Do I see Charleston in the future of many of the Huguenots? Yes! Now, Huguenots were fleeing all over the world by hundreds of thousands, so the Lowcountry was just one refuge. But it was a refuge that ultimately stuck for those who did immigrate to the area. A Huguenot Church was quickly established there and is in operation to this day!
The Huguenots settled throughout the Lowcountry near Charleston along the Ashley and Santee Rivers and near the Sea Islands. Anne LeClercq says of those who settled there, “The French Huguenot had come to Upper Saint John’s after the revocation of the Edict of Nantes in 1685 and found in the somber beauty of the Santee Swamp, with its forest walls of oak and cypress, an area inhabited only by wild animals and widely separated villages of Santee Indians.” They were no longer oppressed. In fact, they thrived.
Those who settled the area were either of elite heritage or were highly skilled artisans and tradesmen. They quickly assimilated, often intermarrying with other settlers, and were very prosperous because of a mixture of hard work and industry, a background of knowledge of what it took to amass power and wealth, and a dogged determination to make something of the second chance they had been given. In short, while the elite in Charleston were made up of families from all over Europe, the Huguenots quickly became one of the largest groups that made up the elites. LeClercq names a few of the family names: “Porchers, Gaillards, Mazycks, Palmers, Ravenels, Cordeses, Marions, Dwights, and Gourdins.” I chose the surname Ravenel from a list of French Huguenot names since I wanted the central family to be of that heritage. The way I have heard it pronounced in Charleston in present day is Ravv-uh-nell, with a slight emphasis on the first syllable.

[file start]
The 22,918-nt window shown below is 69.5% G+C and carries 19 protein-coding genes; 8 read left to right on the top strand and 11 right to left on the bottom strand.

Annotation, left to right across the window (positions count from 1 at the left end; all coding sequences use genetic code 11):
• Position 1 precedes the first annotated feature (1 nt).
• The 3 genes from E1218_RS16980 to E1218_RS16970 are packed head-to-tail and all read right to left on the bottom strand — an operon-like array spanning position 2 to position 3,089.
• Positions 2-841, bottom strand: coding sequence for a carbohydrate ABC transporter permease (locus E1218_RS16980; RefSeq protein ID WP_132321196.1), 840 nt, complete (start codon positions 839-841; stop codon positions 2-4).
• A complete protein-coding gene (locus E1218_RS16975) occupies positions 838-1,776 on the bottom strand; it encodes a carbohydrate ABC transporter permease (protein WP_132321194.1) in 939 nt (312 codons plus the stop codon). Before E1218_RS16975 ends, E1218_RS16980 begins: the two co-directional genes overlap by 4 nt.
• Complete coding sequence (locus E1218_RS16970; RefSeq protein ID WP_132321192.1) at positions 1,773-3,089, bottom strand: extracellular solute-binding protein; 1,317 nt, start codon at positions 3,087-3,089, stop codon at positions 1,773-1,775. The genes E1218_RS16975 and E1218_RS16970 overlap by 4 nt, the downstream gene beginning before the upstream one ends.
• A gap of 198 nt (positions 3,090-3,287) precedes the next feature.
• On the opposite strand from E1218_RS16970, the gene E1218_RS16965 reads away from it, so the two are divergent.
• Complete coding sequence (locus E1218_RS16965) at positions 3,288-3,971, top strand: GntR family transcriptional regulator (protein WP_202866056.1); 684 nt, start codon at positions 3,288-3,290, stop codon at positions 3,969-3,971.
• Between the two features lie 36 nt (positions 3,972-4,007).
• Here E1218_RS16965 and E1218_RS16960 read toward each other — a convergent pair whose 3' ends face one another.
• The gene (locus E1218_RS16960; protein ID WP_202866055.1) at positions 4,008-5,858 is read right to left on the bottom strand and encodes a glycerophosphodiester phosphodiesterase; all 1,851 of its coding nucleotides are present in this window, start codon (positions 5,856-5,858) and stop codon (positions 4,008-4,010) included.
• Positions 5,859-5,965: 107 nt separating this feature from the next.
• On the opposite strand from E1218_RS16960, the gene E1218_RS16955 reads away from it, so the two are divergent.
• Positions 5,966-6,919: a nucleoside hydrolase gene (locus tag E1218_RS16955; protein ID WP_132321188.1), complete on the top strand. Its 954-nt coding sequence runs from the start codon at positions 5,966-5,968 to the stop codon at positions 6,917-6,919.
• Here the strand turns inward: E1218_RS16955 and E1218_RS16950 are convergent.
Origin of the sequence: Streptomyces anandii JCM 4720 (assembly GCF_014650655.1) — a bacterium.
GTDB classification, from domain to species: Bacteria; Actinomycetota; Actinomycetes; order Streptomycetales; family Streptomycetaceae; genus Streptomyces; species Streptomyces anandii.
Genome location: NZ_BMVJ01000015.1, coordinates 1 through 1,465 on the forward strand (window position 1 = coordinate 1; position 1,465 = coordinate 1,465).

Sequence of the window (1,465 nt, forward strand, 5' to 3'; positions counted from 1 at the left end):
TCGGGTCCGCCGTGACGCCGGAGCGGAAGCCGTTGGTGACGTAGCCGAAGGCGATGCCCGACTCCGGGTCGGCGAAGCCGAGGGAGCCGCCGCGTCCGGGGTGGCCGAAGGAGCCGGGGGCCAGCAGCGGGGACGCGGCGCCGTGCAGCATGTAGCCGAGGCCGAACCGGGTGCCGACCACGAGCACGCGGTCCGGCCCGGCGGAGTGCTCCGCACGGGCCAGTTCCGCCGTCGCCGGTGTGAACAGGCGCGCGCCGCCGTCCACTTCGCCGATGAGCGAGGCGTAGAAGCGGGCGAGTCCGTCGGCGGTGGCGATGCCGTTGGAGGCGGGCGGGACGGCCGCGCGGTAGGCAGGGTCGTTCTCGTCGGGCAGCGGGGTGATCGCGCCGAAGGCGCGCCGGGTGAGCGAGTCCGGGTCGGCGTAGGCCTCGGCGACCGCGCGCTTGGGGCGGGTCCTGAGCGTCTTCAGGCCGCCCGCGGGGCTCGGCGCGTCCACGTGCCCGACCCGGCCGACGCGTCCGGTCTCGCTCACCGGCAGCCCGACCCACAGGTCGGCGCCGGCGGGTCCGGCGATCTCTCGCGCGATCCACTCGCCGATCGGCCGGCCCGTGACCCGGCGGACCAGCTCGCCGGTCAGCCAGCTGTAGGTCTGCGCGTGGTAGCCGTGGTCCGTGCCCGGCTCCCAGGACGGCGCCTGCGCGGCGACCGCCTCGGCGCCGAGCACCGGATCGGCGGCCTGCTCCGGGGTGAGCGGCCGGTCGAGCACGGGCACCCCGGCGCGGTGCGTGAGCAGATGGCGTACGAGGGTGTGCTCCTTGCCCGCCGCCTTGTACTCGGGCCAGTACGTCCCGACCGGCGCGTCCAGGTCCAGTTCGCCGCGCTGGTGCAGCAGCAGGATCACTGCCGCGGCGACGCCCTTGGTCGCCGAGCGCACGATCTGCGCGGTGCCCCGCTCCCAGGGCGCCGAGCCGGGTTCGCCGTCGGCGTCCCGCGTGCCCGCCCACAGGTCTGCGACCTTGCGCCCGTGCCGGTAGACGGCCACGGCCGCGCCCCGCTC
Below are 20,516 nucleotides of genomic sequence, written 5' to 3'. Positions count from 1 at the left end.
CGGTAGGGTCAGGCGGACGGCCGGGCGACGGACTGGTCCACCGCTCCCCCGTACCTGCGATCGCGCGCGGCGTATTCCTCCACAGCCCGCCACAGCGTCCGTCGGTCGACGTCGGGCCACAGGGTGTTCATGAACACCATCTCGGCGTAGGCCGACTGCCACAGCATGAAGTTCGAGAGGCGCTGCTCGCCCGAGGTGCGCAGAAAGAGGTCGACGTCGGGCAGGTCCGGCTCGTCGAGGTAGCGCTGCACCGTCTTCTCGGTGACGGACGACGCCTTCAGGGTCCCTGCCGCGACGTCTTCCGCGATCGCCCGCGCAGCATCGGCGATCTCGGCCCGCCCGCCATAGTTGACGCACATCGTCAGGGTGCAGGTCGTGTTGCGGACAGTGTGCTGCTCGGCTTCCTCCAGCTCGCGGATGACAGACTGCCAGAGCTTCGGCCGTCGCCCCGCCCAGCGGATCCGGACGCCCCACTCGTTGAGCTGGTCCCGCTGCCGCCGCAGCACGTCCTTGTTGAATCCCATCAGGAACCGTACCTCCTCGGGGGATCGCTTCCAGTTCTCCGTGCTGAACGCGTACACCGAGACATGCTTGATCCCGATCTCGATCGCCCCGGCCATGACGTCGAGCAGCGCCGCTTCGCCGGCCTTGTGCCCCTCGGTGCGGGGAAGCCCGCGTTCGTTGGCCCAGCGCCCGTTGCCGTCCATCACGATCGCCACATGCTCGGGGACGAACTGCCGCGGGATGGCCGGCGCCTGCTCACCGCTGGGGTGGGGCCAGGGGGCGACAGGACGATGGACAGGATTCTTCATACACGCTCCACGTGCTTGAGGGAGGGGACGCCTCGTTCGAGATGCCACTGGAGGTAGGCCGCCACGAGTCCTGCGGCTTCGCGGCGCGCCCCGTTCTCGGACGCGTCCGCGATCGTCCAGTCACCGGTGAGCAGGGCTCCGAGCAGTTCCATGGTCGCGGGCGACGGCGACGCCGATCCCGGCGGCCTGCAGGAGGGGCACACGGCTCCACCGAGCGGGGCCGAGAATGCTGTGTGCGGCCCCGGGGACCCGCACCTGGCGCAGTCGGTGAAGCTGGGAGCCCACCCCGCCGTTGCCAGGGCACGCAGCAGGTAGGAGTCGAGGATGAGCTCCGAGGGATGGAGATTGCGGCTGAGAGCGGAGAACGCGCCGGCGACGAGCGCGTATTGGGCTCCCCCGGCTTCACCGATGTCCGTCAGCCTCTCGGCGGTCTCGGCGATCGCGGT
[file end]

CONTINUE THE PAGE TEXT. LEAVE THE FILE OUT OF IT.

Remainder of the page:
The Huguenot assimilated in another way, too: they affiliated with larger Protestant denominations and, in a generation or two, largely lost their Huguenot ties. You’ll notice when you read Southern Rain that the historical Ravenels are Presbyterian. You might be wondering about that, since that denomination is largely associated with Scotland, but that was one of the churches into which the Huguenots poured over in America. For one, they had the same roots (Presbyterianism also grew out of the Reformation), and they also maintained similar beliefs.